5 min read

Is cold thermogenesis your secret weapon for health?

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Lisa studied journalism and is a certified fitness and health trainer, as well as a meditation coach! She spent many years working for different lifestyle and fitness magazines, and she writes articles for us on the topics of working out, fitness, lifestyle and mind.

With its intense sensations and surprising results, cold thermogenesis has been hyped up among athletes for a while now. Cold showers are supposed to promote muscle recovery, improve immune response, and even help with weight loss. Let’s find out what’s behind this trend, if cold exposure is really healthy, and how this cold kick can help you get ahead.

What is Cold Thermogenesis?

The process by which your body generates heat is called thermogenesis, add cold conditions and you get cold thermogenesis. When the body is exposed to cold, it accelerates various metabolic processes, such as energy creation, fat burning, digestion, and muscle activity. Heat is produced as a by-product that ensures your body’s survival. After all, your body’s goal is to be ready to fight at any time, or to be able to flee from a mammoth, even in freezing cold.

A more contemporary example: You’re waiting for the train in the depths of winter and start shivering from the cold. These muscle contractions serve as protection, preventing you from freezing to death by raising your body temperature from the inside.

A white man pulls himself out of a hole in lake ice after taking an icy plunge for cold thermogenesis
©Olga Berlet

Now many athletes also take advantage of this principle with a cold shower or an ice bath.

What Are the Effects of Cold Exposure?

A cold shower in the morning may sound horrible to you, but some people swear by this fresh kick. Is it really worth the jitters? These are its effects according to the science:

1.   Cold showers wake you up

Taking a shower with cold water takes some training. But those of you who’ve already dared to try it know: you do feel refreshed afterwards. Various studies (1) have confirmed the physiological effects of cold thermogenesis: Exposing yourself to sudden cold raises your blood pressure, breath rate, and pulse. Your body is put on high alert, which means, after a bit of cold therapy, you can start the day mentally fitter, with more concentration.

A woman with medium skin and straight brown hair covers her eyes and yawns

2.   Cold thermogenesis increases the calories you burn

Your core temperature is around 37 degrees, and your body will pull out all the stops to maintain this temperature – whether you’re in a hot or cold environment. As you can imagine, jumping into ice baths takes a lot out of your body. One side effect of the exposure: Your fat metabolism is stimulated after just 30 seconds under a cold jet of water. According to some studies (2), this increases the amount of calories your burn per day by an average of 3 percent. If you want to lose weight, you’ll need to burn a few more calories to add up to a reasonable deficit, but it’s still a good place to start.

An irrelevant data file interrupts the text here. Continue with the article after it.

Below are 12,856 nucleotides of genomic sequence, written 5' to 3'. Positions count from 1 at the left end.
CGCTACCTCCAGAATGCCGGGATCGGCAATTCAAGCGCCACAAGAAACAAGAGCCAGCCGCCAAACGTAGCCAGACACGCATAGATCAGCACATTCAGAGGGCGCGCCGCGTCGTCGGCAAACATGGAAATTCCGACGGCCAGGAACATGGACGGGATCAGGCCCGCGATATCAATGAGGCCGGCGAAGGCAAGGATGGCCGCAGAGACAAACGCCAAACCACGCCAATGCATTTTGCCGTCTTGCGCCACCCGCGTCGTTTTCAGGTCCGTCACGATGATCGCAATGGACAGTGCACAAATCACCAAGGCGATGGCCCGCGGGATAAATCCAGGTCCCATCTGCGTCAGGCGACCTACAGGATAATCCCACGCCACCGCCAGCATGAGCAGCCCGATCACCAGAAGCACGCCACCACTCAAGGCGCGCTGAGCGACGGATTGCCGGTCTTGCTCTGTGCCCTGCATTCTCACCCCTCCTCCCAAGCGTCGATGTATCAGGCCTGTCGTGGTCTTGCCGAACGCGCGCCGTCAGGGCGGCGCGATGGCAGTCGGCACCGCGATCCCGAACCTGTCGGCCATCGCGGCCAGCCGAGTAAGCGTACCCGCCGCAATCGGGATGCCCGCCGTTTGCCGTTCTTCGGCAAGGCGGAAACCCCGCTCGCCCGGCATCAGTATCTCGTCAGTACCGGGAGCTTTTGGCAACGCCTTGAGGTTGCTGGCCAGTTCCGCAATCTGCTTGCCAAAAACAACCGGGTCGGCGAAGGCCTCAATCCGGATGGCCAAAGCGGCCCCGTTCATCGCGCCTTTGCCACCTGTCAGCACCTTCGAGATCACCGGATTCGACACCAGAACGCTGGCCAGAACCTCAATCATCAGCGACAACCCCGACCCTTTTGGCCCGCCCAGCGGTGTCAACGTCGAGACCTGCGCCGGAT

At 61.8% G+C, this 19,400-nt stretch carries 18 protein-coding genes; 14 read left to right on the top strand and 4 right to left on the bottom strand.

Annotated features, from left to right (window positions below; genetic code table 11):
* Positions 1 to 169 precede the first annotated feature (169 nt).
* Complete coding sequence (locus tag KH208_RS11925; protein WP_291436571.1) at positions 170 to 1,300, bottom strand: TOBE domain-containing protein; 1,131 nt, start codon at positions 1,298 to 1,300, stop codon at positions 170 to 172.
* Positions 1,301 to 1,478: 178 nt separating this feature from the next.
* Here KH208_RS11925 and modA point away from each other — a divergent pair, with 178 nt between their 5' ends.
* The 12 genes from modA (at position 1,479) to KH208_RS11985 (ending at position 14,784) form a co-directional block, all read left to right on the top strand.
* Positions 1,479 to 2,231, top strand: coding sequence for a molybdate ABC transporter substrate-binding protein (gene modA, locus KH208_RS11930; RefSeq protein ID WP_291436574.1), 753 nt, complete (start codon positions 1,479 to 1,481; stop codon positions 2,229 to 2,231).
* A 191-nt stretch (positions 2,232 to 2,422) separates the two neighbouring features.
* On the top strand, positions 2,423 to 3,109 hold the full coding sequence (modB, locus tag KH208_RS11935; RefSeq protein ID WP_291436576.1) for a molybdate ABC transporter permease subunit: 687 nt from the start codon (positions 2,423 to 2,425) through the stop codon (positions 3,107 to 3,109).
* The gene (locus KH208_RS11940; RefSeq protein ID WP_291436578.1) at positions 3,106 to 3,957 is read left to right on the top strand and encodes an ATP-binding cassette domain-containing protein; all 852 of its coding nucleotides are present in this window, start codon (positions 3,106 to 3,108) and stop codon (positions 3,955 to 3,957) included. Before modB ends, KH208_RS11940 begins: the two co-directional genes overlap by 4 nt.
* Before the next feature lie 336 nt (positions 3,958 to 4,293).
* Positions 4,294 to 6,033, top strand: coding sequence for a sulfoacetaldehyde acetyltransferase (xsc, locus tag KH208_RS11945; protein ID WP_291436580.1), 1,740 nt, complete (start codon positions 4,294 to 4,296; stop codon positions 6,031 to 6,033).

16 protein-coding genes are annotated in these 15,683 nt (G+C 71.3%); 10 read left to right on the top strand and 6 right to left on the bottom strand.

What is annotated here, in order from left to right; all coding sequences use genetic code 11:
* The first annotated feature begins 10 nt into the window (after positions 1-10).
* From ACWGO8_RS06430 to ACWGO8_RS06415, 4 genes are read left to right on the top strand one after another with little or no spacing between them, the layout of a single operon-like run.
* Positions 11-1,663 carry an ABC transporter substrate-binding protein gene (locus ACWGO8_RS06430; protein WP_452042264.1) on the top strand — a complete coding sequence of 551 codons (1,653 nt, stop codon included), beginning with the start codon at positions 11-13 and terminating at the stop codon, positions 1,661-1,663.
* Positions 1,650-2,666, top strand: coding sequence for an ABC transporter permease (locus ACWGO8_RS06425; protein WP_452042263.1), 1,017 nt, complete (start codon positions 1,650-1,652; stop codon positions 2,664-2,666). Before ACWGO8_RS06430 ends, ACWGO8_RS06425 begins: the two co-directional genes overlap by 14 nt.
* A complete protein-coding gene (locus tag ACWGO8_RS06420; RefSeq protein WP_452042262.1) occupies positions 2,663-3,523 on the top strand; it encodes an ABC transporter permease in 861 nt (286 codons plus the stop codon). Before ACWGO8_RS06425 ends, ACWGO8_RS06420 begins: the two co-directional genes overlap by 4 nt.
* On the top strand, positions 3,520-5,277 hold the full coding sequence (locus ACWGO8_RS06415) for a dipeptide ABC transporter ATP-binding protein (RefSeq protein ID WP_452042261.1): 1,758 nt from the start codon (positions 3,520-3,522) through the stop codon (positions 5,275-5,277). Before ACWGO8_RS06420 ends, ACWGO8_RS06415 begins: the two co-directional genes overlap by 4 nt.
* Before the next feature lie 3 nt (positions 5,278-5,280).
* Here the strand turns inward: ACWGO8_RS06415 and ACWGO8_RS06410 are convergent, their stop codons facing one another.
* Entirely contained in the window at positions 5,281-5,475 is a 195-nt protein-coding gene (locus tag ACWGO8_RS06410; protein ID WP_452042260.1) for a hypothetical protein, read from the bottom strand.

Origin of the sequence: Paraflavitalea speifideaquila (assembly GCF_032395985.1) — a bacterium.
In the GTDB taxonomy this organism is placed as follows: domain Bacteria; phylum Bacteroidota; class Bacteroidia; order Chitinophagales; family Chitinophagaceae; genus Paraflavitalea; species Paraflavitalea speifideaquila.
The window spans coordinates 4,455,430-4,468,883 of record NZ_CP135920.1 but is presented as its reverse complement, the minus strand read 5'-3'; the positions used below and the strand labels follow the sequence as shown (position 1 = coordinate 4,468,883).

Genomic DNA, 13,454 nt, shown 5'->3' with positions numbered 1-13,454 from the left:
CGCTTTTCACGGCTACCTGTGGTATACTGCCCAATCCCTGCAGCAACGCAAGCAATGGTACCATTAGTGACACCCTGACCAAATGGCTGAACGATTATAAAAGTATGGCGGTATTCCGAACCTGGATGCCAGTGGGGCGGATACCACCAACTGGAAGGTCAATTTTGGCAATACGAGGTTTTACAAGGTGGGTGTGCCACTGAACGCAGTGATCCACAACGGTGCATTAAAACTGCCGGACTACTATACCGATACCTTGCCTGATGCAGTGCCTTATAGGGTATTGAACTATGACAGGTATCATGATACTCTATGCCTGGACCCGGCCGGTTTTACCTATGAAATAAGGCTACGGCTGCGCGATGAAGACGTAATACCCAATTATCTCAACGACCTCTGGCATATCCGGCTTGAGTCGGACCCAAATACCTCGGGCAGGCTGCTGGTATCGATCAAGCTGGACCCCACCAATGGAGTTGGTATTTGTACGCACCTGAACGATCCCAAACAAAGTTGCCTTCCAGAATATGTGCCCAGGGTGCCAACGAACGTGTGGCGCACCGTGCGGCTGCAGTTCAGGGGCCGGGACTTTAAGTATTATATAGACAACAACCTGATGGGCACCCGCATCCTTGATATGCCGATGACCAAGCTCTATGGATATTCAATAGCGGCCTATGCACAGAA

3.   Cold exposure stimulates your body fat metabolism

A dark-haired white woman takes a shower in front of a backdrop of leaves. Only her head and neck are visible. It seems she is showering outside.
©Easy Production

Cold temperatures have been shown to activate (3) so-called brown fat in your adipose tissue. Unlike the white fat cells, brown fat cells convert this stored energy into heat and burn fat instead of keeping it around in white adipose tissue. So the more often you take the plunge, the more your brown fat will get to work reducing your body fat levels.

Just showering by itself won’t get you anywhere, of course. If fat burning is your goal, focus on regular strength training to build muscle mass as well!

4.   Cold boosts your mental strength

Scientists (4) have found that regular cold showers can provide relief to patients with depression. In this case, cold thermogenesis acts as a natural mood enhancer. Why? Low temperatures activate parts of the nervous system. Among other things, the hormones norepinephrine and beta-endorphin are released. These neurotransmitters help you build resilience, feel stronger mentally, and lift your mood.

5.   Cold strengthens the immune system

According to one study (5), people who regularly take cold showers are less likely to call in sick to work. Scientists suggest that the cold improves immune response because blood circulation is stimulated, so your organs are regularly supplied with important nutrients. In addition, the body releases more white blood cells to fight viruses and bacteria, squashing budding infections in their tracks.

6.   Cold helps with recovery

Cold thermogenesis works particularly well for athletes because studies (6) show that cold therapy can promote muscle recovery and increase performance.

So it makes sense that professional athletes regularly go for ice baths after training. As part of the heat production, blood circulates faster through your body and can remove by-products such as lactate more quickly. All this means that you’ll feel recovered and ready for your next workout in a shorter amount of time.